Astrophysicists at Southern Methodist University in Dallas, Texas, believe a star that exploded 30 million years ago in a nearby galaxy (M74) had a radius 200 times larger than our sun. The amount of energy liberated by the explosion—dubbed Supernova 2013ej—was equal to the total energy output of 100 million Suns…in a span of seconds!
That's a lot of bad days on planet Earth.
It's possible that planets were orbiting SN 2013ej's progenitor star prior to it going supernova, in which case those objects would have been obliterated by the blast, said Robert Kehoe, SMU physics professor. "If you were nearby, you wouldn't know there was a problem beforehand, because at the surface you can't see the core heating up and collapsing. Then suddenly it explodes—and you're toast."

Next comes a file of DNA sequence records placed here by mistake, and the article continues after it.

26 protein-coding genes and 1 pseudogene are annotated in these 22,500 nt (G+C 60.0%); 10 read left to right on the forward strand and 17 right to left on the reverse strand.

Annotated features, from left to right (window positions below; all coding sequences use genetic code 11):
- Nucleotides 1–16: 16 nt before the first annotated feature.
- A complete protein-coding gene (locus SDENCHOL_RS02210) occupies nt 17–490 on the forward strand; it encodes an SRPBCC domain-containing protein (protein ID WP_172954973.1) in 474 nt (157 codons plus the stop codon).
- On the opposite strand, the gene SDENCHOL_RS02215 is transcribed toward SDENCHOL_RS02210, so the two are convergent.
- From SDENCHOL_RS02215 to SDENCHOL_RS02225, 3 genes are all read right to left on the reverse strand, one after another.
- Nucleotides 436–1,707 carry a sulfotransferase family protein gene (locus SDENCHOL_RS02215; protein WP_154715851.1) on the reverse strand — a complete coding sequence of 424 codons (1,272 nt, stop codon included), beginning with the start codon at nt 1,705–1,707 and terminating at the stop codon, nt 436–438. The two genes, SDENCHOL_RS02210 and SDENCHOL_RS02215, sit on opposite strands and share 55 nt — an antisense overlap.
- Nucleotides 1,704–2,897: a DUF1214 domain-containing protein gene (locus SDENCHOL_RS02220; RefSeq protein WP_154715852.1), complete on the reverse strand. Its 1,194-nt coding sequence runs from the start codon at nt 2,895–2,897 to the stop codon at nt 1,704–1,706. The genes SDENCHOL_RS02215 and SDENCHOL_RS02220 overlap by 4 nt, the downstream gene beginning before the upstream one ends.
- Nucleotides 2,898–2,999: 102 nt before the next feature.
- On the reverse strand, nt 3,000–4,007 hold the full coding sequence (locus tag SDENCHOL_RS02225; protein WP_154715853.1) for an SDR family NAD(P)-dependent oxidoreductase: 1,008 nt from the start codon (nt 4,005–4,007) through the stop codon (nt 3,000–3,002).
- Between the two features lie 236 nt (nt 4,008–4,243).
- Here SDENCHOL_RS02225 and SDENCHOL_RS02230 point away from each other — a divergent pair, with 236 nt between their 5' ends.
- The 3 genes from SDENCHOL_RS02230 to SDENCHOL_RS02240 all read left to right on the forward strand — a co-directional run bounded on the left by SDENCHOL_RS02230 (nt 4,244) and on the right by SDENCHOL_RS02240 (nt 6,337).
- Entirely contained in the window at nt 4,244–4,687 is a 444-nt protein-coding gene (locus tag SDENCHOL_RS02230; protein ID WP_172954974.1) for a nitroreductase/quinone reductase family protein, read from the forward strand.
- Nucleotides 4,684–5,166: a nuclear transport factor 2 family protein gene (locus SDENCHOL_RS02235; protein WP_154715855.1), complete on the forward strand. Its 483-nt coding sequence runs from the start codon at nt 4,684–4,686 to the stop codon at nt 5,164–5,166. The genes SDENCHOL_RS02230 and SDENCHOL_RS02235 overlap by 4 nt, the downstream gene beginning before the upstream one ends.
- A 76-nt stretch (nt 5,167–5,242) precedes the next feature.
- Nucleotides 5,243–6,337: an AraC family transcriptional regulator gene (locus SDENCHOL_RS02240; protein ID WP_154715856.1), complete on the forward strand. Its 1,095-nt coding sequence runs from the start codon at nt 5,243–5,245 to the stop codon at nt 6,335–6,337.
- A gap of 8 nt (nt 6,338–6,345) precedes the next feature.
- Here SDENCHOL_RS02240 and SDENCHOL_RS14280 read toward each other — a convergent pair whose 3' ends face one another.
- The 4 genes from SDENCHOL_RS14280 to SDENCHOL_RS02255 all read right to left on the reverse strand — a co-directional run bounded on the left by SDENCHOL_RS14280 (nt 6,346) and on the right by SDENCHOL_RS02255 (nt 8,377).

"Part of what makes SN 2013ej so interesting is that astronomers are able to compare a variety of models to better understand what is happening. Using some of this information, we are also able to calculate the distance to this object. This allows us a new type of object with which to study the larger universe, and maybe someday dark energy."
It's a potent reminder that there are things out there beside which our own species is less than insignificant—and that there are cosmic catastrophes capable of destroying suns and planets alike.
Let's just hope they remain 30 million light-years away.